History.—G. S., a boy, aged 12, reported at the eye dispensary at the Presbyterian Hospital in May, 1929, giving a history that two years previously his eyes had become irritated, with sufficient secretion to glue the lids in the mornings and with some lacrimation. He had had some hospital treatment but without improvement.
The vision was 6/12 in the right eye and 6/9 in the left. The tarsal conjunctiva was roughened, and in the upper lid there were large granulations typical of vernal catarrh. They were so large that pressure had flattened them out, giving them the appearance of a tessellated pavement; there was also some involvement of the pericorneal tissues, and the conjunctiva had a milky appearance.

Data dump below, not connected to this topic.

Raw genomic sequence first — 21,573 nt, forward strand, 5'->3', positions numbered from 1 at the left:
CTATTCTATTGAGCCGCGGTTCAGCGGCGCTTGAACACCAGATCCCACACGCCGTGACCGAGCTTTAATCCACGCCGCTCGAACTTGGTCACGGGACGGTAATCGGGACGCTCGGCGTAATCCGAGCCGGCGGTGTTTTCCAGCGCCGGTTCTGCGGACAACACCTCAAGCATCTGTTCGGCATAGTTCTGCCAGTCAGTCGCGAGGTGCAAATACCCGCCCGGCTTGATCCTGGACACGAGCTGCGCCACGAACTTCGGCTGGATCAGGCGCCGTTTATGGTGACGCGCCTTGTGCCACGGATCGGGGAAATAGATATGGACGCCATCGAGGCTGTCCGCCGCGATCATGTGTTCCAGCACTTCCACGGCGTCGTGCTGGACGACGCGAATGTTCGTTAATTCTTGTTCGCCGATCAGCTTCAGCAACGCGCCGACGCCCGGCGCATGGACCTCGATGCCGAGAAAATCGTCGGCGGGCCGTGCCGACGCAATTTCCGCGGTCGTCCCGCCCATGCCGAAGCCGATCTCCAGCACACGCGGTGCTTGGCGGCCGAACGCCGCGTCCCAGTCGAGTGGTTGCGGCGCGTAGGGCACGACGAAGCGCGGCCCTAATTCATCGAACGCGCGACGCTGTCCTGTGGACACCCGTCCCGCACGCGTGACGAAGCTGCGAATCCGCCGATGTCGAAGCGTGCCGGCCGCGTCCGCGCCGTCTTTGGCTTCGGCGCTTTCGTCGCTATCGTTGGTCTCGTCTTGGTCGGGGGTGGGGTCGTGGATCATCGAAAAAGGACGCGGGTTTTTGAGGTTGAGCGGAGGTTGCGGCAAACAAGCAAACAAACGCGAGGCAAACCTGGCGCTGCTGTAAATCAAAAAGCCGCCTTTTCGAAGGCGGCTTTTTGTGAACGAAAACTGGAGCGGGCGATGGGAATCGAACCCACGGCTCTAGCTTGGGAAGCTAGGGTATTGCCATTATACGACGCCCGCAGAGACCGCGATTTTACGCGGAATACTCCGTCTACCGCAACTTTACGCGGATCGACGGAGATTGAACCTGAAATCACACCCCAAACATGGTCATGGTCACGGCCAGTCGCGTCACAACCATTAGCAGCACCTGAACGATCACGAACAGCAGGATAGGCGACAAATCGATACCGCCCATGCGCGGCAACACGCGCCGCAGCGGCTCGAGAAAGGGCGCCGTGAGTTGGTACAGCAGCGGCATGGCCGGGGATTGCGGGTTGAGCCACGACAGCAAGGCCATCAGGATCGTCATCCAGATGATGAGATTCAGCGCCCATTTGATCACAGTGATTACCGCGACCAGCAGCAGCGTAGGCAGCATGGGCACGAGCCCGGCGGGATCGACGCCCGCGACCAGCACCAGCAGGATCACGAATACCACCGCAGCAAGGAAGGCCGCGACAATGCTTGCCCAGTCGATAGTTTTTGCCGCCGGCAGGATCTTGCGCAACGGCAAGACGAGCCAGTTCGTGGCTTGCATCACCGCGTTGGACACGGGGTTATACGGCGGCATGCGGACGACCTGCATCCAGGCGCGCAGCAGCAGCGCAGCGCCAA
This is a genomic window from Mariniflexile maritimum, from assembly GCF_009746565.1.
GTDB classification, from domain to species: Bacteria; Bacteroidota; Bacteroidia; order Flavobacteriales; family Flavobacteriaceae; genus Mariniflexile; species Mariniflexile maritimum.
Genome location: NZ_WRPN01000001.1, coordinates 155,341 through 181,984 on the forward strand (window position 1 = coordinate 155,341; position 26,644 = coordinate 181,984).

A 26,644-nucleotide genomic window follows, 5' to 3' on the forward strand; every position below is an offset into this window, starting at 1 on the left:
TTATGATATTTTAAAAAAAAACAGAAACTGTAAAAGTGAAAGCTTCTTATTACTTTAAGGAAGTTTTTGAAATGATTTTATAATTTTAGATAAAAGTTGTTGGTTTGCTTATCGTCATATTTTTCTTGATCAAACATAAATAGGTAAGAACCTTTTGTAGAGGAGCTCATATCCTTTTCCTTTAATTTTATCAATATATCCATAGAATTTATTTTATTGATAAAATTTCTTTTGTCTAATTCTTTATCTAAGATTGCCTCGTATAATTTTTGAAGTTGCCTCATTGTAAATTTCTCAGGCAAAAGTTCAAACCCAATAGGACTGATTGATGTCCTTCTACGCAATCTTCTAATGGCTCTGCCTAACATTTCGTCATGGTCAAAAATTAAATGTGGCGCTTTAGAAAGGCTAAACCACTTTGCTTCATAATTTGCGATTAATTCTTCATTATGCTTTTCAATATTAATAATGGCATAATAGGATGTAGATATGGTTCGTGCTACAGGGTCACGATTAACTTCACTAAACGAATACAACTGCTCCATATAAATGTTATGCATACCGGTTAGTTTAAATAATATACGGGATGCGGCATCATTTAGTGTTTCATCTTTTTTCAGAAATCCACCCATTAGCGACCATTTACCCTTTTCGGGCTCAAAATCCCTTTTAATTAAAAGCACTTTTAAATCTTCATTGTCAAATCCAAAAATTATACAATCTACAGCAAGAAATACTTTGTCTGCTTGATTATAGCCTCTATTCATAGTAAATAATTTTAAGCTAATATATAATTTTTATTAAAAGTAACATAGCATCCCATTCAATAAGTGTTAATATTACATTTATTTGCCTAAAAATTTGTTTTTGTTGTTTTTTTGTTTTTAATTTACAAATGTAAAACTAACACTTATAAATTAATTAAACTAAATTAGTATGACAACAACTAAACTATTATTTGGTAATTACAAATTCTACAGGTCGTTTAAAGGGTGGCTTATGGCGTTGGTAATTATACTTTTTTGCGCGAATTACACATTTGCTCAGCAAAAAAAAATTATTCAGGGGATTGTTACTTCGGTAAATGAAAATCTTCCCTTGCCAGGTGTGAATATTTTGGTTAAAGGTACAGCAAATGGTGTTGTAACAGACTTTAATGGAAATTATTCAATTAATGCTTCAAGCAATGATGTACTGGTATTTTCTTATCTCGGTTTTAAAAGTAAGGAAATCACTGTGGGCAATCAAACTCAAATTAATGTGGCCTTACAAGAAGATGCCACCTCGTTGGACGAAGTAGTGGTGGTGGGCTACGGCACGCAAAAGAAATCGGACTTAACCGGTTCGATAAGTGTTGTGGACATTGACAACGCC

Treatment.—Dr. H. B. Wilmer was asked to see him to make the allergic test, and the patient was found to react positively to dandelion and timothy, but
MOORE RC. VERNAL CATARRH: REPORT OF A CASE TREATED BY RADIUM. Arch Ophthalmol. 1930;4(2):205–207. doi:https://doi.org/10.1001/archopht.1930.00810100051006
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